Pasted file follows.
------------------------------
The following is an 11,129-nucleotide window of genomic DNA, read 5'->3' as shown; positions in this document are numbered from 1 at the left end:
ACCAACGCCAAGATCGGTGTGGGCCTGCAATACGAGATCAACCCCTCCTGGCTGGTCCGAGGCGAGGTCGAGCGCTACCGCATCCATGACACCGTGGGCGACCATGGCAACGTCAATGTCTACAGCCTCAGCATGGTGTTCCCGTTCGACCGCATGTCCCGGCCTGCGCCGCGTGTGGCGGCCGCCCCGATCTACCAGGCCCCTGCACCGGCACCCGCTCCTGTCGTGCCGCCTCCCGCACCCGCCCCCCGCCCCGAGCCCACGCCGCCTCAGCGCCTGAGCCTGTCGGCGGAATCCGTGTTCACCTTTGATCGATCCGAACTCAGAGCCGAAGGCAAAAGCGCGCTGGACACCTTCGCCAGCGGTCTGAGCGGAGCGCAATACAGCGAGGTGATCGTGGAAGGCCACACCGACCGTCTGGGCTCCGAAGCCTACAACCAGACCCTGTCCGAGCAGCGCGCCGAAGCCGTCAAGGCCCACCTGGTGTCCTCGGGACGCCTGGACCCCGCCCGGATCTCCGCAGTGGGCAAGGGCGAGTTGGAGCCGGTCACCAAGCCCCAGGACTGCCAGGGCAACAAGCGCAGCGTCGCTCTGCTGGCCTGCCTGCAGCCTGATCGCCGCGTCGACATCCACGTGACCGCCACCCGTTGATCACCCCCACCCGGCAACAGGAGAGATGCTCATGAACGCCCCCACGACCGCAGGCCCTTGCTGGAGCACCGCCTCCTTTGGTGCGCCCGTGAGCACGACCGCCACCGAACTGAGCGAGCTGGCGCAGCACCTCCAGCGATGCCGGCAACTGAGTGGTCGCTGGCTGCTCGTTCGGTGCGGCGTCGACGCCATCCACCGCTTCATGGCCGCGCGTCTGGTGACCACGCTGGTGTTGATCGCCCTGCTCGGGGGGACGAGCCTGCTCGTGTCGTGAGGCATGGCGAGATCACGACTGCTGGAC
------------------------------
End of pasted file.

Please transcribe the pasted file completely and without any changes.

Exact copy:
The following is an 11,129-nucleotide window of genomic DNA, read 5'->3' as shown; positions in this document are numbered from 1 at the left end:
ACCAACGCCAAGATCGGTGTGGGCCTGCAATACGAGATCAACCCCTCCTGGCTGGTCCGAGGCGAGGTCGAGCGCTACCGCATCCATGACACCGTGGGCGACCATGGCAACGTCAATGTCTACAGCCTCAGCATGGTGTTCCCGTTCGACCGCATGTCCCGGCCTGCGCCGCGTGTGGCGGCCGCCCCGATCTACCAGGCCCCTGCACCGGCACCCGCTCCTGTCGTGCCGCCTCCCGCACCCGCCCCCCGCCCCGAGCCCACGCCGCCTCAGCGCCTGAGCCTGTCGGCGGAATCCGTGTTCACCTTTGATCGATCCGAACTCAGAGCCGAAGGCAAAAGCGCGCTGGACACCTTCGCCAGCGGTCTGAGCGGAGCGCAATACAGCGAGGTGATCGTGGAAGGCCACACCGACCGTCTGGGCTCCGAAGCCTACAACCAGACCCTGTCCGAGCAGCGCGCCGAAGCCGTCAAGGCCCACCTGGTGTCCTCGGGACGCCTGGACCCCGCCCGGATCTCCGCAGTGGGCAAGGGCGAGTTGGAGCCGGTCACCAAGCCCCAGGACTGCCAGGGCAACAAGCGCAGCGTCGCTCTGCTGGCCTGCCTGCAGCCTGATCGCCGCGTCGACATCCACGTGACCGCCACCCGTTGATCACCCCCACCCGGCAACAGGAGAGATGCTCATGAACGCCCCCACGACCGCAGGCCCTTGCTGGAGCACCGCCTCCTTTGGTGCGCCCGTGAGCACGACCGCCACCGAACTGAGCGAGCTGGCGCAGCACCTCCAGCGATGCCGGCAACTGAGTGGTCGCTGGCTGCTCGTTCGGTGCGGCGTCGACGCCATCCACCGCTTCATGGCCGCGCGTCTGGTGACCACGCTGGTGTTGATCGCCCTGCTCGGGGGGACGAGCCTGCTCGTGTCGTGAGGCATGGCGAGATCACGACTGCTGGAC